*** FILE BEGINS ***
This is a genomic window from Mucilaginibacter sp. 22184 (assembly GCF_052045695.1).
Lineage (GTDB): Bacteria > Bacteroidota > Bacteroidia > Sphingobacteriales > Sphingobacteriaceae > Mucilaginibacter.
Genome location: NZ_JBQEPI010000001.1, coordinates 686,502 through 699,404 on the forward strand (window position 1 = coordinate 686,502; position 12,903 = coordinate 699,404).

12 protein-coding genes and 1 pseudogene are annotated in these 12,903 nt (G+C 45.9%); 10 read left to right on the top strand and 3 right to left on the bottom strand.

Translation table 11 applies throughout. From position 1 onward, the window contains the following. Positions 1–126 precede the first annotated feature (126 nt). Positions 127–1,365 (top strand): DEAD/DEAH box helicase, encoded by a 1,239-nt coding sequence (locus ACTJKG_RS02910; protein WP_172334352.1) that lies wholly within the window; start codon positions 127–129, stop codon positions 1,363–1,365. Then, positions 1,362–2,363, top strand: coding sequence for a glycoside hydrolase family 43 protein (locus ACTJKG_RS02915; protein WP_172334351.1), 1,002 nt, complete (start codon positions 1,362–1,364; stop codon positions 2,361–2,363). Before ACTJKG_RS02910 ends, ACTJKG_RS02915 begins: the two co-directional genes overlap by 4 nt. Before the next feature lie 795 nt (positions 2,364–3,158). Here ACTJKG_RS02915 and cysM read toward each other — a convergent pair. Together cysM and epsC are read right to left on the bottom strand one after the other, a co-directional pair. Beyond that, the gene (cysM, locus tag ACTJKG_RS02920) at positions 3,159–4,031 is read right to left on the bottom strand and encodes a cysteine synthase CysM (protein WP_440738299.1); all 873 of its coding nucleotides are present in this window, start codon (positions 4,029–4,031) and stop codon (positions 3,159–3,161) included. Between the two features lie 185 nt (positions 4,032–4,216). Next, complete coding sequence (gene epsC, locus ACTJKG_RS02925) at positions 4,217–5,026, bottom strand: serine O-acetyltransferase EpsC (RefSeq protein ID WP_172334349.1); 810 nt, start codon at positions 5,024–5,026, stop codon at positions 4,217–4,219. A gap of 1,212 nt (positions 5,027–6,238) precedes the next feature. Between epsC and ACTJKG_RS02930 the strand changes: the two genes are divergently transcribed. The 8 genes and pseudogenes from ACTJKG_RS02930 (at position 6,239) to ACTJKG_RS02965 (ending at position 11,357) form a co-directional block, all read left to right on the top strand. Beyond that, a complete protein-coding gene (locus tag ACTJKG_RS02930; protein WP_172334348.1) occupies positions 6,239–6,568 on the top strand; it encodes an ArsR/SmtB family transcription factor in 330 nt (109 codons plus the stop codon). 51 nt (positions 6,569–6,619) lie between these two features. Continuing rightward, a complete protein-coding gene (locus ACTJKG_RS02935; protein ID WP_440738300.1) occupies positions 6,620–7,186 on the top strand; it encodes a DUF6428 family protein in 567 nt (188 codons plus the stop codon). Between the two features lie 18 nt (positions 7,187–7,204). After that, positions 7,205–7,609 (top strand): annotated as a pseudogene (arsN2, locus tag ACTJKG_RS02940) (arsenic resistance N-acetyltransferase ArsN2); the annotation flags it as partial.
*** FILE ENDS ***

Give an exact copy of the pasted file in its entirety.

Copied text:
This is a genomic window from Mucilaginibacter sp. 22184 (assembly GCF_052045695.1).
Lineage (GTDB): Bacteria > Bacteroidota > Bacteroidia > Sphingobacteriales > Sphingobacteriaceae > Mucilaginibacter.
Genome location: NZ_JBQEPI010000001.1, coordinates 686,502 through 699,404 on the forward strand (window position 1 = coordinate 686,502; position 12,903 = coordinate 699,404).

12 protein-coding genes and 1 pseudogene are annotated in these 12,903 nt (G+C 45.9%); 10 read left to right on the top strand and 3 right to left on the bottom strand.

Translation table 11 applies throughout. From position 1 onward, the window contains the following. Positions 1–126 precede the first annotated feature (126 nt). Positions 127–1,365 (top strand): DEAD/DEAH box helicase, encoded by a 1,239-nt coding sequence (locus ACTJKG_RS02910; protein WP_172334352.1) that lies wholly within the window; start codon positions 127–129, stop codon positions 1,363–1,365. Then, positions 1,362–2,363, top strand: coding sequence for a glycoside hydrolase family 43 protein (locus ACTJKG_RS02915; protein WP_172334351.1), 1,002 nt, complete (start codon positions 1,362–1,364; stop codon positions 2,361–2,363). Before ACTJKG_RS02910 ends, ACTJKG_RS02915 begins: the two co-directional genes overlap by 4 nt. Before the next feature lie 795 nt (positions 2,364–3,158). Here ACTJKG_RS02915 and cysM read toward each other — a convergent pair. Together cysM and epsC are read right to left on the bottom strand one after the other, a co-directional pair. Beyond that, the gene (cysM, locus tag ACTJKG_RS02920) at positions 3,159–4,031 is read right to left on the bottom strand and encodes a cysteine synthase CysM (protein WP_440738299.1); all 873 of its coding nucleotides are present in this window, start codon (positions 4,029–4,031) and stop codon (positions 3,159–3,161) included. Between the two features lie 185 nt (positions 4,032–4,216). Next, complete coding sequence (gene epsC, locus ACTJKG_RS02925) at positions 4,217–5,026, bottom strand: serine O-acetyltransferase EpsC (RefSeq protein ID WP_172334349.1); 810 nt, start codon at positions 5,024–5,026, stop codon at positions 4,217–4,219. A gap of 1,212 nt (positions 5,027–6,238) precedes the next feature. Between epsC and ACTJKG_RS02930 the strand changes: the two genes are divergently transcribed. The 8 genes and pseudogenes from ACTJKG_RS02930 (at position 6,239) to ACTJKG_RS02965 (ending at position 11,357) form a co-directional block, all read left to right on the top strand. Beyond that, a complete protein-coding gene (locus tag ACTJKG_RS02930; protein WP_172334348.1) occupies positions 6,239–6,568 on the top strand; it encodes an ArsR/SmtB family transcription factor in 330 nt (109 codons plus the stop codon). 51 nt (positions 6,569–6,619) lie between these two features. Continuing rightward, a complete protein-coding gene (locus ACTJKG_RS02935; protein ID WP_440738300.1) occupies positions 6,620–7,186 on the top strand; it encodes a DUF6428 family protein in 567 nt (188 codons plus the stop codon). Between the two features lie 18 nt (positions 7,187–7,204). After that, positions 7,205–7,609 (top strand): annotated as a pseudogene (arsN2, locus tag ACTJKG_RS02940) (arsenic resistance N-acetyltransferase ArsN2); the annotation flags it as partial.